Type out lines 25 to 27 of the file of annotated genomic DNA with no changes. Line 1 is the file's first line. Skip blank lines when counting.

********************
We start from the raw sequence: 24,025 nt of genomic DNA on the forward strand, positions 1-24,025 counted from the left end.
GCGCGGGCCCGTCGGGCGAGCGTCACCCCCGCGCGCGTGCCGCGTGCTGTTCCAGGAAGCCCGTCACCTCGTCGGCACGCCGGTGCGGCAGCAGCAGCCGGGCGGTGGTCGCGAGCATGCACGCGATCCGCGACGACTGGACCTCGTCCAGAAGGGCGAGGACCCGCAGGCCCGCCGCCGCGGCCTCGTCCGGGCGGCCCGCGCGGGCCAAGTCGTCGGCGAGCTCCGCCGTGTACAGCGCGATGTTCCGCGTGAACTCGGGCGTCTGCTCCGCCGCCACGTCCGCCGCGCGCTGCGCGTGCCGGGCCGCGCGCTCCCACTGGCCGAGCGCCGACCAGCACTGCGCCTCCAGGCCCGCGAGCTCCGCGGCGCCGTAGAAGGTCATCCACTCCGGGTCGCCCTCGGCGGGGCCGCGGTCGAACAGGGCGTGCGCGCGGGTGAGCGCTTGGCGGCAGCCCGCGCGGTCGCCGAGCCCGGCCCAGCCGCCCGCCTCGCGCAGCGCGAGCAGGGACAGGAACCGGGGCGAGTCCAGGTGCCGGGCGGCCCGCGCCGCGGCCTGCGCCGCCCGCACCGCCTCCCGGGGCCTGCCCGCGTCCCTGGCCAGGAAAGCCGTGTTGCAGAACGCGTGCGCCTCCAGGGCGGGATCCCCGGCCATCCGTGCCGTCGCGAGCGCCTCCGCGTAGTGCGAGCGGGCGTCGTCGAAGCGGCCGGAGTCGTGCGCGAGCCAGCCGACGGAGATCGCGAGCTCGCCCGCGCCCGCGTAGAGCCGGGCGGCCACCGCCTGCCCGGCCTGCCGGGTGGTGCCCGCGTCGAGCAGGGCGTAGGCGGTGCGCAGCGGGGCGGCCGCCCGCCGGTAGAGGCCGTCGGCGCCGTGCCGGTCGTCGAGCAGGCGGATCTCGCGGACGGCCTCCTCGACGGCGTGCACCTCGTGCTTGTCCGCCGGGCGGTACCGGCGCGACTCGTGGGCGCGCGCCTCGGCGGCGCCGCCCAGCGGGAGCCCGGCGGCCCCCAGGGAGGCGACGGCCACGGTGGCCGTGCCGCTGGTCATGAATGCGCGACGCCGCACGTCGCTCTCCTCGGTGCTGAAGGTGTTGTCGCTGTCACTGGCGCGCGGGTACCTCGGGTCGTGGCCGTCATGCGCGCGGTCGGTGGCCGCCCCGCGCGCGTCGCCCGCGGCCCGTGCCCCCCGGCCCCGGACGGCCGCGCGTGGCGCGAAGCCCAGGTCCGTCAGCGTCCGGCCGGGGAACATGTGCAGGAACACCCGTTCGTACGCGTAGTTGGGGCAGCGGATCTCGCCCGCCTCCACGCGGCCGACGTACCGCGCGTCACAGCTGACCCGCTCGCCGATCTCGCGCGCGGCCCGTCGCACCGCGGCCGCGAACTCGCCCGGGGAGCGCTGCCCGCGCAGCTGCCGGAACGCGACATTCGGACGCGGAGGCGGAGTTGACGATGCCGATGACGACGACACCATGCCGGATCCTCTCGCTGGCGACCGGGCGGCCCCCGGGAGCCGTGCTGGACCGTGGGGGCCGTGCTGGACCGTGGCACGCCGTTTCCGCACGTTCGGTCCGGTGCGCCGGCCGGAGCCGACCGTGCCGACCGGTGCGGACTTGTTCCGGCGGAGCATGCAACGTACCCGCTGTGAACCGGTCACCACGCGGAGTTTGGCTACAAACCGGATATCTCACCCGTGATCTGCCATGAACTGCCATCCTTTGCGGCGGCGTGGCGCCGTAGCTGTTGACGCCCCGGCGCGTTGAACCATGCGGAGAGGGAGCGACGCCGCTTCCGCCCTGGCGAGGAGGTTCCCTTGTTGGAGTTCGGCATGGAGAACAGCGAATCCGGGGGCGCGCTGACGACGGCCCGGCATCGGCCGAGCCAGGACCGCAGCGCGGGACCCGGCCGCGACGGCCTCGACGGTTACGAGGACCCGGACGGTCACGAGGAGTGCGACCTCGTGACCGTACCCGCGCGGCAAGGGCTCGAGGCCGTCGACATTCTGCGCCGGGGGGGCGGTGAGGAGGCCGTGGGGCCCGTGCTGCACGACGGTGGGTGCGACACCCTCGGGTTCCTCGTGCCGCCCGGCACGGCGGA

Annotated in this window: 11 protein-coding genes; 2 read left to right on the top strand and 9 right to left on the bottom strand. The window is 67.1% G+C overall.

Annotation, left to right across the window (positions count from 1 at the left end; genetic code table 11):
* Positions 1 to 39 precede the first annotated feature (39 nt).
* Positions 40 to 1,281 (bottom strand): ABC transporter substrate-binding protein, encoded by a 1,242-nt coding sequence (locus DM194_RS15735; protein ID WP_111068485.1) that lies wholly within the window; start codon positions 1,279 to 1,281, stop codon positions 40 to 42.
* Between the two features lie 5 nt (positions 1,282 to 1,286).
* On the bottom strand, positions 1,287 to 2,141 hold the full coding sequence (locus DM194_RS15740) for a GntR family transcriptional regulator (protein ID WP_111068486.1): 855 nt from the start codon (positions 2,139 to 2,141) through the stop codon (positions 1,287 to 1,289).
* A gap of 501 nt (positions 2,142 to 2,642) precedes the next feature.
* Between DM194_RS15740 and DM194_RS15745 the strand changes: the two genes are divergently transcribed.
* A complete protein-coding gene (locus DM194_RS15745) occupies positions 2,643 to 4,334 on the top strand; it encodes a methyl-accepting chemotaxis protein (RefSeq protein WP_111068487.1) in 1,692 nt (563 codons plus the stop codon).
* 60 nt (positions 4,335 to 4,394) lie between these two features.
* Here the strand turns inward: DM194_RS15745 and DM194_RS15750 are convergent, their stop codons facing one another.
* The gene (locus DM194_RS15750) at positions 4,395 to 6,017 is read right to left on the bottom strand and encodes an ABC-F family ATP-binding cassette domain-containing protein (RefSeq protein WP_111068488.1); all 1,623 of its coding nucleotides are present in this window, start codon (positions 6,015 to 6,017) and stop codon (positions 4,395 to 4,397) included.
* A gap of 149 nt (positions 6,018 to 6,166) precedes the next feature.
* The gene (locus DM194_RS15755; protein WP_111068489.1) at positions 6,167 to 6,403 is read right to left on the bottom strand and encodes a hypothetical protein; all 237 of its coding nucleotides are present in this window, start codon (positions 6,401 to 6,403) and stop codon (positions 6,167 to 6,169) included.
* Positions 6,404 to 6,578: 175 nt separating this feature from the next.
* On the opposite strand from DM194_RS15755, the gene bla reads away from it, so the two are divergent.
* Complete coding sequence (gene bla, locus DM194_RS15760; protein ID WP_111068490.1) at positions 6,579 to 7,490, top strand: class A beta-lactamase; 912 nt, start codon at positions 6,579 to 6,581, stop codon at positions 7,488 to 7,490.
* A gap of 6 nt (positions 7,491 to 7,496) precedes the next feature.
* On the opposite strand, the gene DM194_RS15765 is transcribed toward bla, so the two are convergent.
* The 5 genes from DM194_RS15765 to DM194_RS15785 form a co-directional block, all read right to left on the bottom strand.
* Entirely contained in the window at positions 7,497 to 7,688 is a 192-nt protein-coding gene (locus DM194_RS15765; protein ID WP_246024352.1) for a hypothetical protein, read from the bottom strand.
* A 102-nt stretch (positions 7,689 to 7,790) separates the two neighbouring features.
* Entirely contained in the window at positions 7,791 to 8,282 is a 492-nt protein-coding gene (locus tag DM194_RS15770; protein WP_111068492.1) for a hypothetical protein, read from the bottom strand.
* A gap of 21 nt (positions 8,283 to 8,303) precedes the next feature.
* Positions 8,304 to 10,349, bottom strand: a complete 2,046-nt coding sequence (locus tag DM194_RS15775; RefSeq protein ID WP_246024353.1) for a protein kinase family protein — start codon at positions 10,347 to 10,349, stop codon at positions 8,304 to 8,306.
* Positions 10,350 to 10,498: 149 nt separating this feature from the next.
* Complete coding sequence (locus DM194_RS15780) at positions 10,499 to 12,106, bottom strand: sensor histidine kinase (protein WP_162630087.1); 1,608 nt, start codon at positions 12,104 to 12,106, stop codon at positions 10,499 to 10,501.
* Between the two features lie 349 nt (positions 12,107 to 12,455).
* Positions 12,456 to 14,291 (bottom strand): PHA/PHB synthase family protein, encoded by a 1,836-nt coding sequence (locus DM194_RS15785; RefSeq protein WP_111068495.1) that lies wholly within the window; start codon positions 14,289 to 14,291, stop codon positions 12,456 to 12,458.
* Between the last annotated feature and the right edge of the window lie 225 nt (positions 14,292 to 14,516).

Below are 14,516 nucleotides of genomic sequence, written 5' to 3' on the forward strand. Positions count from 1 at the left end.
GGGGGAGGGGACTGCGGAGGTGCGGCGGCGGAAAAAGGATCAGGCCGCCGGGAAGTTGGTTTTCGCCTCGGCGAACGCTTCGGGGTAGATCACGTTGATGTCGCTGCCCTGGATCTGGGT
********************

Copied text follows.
* Entirely contained in the window at positions 7,791 to 8,282 is a 492-nt protein-coding gene (locus tag DM194_RS15770; protein WP_111068492.1) for a hypothetical protein, read from the bottom strand.
* A gap of 21 nt (positions 8,283 to 8,303) precedes the next feature.
* Positions 8,304 to 10,349, bottom strand: a complete 2,046-nt coding sequence (locus tag DM194_RS15775; RefSeq protein ID WP_246024353.1) for a protein kinase family protein — start codon at positions 10,347 to 10,349, stop codon at positions 8,304 to 8,306.